I love productivity–but in a peculiar way.  I love exploring productivity techniques and learning more about why we work the way we do.  But there is a large chunk of productivity culture that makes my blood boil. 

If you took a look down my daily digest emails from Medium, you would see a list of stories with titles like this:

  • 7 things productive people do before 8am
  • 3 ways to write articles fasters
  • How [insert random thing here] changed my life
  • The 5-step method I used to make 6-figures
  • How to get more done every day
  • 6 things you should stop doing right now to be more productive

I love reading articles like this, but there’s a trick to it: you have to remember that no single piece is going to hold the magic wand that will help you get your shit together. 

And this is really where I start getting annoyed.

Most productivity articles claim that if you follow their steps, it will work for you, too.  And that if it doesn’t, it’s because you’re lazy or you didn’t try hard enough.

Well, guess what?  Young, white, abled men write most productivity advice. So guess who it’s going to work best for?

While I could pick apart a lot of productivity advice I’ve seen over the years, I’m sharing three today that I find to be toxic and wish would just disappear from the productivity landscape.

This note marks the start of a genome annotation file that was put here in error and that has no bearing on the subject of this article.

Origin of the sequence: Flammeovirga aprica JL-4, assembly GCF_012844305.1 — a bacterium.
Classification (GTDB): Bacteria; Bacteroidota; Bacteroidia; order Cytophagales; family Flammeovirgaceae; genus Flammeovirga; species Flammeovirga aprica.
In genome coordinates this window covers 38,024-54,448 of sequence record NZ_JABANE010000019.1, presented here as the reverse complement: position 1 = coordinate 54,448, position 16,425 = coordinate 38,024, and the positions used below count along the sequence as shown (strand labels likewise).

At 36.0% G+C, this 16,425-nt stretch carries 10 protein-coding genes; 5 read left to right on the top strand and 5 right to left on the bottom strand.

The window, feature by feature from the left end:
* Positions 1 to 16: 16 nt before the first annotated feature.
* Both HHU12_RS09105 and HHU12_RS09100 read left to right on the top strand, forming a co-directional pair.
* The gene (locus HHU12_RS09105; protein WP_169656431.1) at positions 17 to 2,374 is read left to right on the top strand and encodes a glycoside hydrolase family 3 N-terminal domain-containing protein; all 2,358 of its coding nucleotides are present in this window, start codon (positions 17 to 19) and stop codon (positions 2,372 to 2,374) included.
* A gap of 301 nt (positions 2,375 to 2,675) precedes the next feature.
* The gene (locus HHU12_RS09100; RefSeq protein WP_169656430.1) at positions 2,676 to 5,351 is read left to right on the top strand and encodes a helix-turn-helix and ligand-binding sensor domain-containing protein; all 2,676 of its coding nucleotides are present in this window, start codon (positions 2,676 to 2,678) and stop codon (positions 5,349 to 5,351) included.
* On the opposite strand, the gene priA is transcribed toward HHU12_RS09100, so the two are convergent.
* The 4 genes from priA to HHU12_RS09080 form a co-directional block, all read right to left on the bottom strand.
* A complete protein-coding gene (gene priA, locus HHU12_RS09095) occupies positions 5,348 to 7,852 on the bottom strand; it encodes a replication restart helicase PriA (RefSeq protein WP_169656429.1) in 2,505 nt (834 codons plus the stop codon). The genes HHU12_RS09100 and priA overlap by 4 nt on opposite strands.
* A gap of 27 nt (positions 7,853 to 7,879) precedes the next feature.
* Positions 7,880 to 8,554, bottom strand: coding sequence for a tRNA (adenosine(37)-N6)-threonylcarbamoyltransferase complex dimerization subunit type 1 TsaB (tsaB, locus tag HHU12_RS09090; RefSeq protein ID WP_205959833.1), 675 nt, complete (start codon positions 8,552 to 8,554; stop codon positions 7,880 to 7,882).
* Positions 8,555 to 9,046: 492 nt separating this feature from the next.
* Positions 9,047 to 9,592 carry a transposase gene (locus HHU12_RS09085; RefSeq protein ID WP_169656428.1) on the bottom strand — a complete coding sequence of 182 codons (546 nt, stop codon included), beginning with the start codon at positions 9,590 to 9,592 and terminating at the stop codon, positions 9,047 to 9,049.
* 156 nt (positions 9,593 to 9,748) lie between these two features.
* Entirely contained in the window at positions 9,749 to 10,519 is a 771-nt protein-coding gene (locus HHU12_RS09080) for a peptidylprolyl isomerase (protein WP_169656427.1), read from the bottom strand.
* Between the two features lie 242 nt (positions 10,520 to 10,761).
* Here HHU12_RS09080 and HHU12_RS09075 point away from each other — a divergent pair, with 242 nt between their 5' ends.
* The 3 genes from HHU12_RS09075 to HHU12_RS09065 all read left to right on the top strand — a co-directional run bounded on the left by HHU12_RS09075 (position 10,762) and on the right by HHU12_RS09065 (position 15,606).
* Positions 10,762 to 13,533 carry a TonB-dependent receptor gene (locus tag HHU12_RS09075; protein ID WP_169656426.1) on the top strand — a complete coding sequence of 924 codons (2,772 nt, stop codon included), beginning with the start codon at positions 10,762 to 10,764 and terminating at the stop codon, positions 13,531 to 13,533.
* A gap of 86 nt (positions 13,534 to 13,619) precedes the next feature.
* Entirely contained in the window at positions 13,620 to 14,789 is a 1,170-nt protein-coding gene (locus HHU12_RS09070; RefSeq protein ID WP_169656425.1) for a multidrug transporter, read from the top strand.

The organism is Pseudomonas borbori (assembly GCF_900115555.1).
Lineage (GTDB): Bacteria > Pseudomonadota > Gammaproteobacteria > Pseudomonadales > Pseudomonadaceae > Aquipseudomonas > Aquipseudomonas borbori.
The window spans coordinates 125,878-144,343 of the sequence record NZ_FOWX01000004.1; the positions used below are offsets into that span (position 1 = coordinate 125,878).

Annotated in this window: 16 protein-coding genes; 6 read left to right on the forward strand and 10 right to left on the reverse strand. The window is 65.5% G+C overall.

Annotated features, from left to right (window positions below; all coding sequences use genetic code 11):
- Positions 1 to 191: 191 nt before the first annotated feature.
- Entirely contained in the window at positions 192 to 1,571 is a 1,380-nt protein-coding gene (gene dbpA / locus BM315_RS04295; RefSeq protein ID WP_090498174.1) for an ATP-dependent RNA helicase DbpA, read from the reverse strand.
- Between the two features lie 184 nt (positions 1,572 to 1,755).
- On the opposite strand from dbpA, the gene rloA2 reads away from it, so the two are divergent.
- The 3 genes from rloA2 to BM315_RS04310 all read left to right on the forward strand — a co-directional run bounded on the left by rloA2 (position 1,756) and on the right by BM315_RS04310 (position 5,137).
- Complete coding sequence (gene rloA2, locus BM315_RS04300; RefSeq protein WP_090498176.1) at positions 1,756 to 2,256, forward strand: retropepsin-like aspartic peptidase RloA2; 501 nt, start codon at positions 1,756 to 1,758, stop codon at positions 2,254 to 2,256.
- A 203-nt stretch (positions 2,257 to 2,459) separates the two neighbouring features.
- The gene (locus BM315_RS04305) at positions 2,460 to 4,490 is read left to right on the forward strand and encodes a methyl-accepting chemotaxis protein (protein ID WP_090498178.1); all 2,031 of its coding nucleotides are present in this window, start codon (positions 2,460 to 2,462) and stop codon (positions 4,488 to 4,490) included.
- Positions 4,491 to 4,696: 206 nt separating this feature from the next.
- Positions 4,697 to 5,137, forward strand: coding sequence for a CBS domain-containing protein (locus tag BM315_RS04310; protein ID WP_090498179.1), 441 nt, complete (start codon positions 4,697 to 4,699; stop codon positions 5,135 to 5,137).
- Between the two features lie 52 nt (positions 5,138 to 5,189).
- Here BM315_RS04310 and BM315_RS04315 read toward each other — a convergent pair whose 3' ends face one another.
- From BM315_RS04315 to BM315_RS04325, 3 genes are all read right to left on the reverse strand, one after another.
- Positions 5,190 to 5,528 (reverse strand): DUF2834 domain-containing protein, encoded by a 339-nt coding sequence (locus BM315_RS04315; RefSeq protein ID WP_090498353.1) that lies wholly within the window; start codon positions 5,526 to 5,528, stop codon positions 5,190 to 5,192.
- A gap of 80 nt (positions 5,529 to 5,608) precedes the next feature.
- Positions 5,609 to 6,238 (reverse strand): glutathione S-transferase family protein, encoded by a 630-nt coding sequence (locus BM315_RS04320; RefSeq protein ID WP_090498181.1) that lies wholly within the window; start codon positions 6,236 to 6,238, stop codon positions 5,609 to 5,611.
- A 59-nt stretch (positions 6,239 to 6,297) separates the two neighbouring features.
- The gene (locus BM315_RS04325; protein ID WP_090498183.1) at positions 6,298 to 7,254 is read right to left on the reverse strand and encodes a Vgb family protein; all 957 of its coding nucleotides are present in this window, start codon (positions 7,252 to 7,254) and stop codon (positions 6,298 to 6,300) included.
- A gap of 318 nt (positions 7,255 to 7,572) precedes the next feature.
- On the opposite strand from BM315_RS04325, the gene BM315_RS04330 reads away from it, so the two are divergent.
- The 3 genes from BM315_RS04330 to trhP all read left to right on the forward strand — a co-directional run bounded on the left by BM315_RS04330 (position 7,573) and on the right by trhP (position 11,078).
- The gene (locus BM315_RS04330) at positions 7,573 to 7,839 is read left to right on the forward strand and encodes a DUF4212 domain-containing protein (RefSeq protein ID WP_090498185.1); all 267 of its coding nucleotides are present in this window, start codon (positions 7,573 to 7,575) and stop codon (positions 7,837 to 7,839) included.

Are you ready?  Let’s go!


Hustle Culture

Let’s start with the most obvious one.  If you’ve followed my work for very long, you’ve probably heard me get up on my soapbox about this one.

I can’t stand it, and it’s pervasive not just in productivity culture but also in personal finance.

There’s this idea that you should be willing to sacrifice a few years of your life to cushion the rest of it. 

And I just can’t get behind that anymore.  I speak from personal experience on this one.

Hustle culture quickly leads to burnout, poor health, and damaged relationships. 

It comes down to the fact that time is not a renewable resource and other things are more important than money. 

And the most toxic part of it all is the assumption that when you reach your “goal,” you can just shut the hustle culture off.  

That once you reach six or seven figures, you can just relax on the beach with a cocktail, and the hustling is all over. 

The Alternative

Instead of participating in hustle culture, I’m all about sustainable productivity. And that’s not to be confused with slow growth.  You can grow quickly and sustainably.  

It’s a commitment to prioritizing all of the essential parts of your life.  I won’t feed you some myth about balance–you’ll never really be able to show up equally in every aspect of your life at once.  But you can grow a business, spend time with your family, and take care of yourself. 

Yes, there’s power in having a singular, laser-like focus on your business goals, but it drains your life of everything else.  

I’ll take a joyful life and a thriving business, thank you very much. 


The 5am Club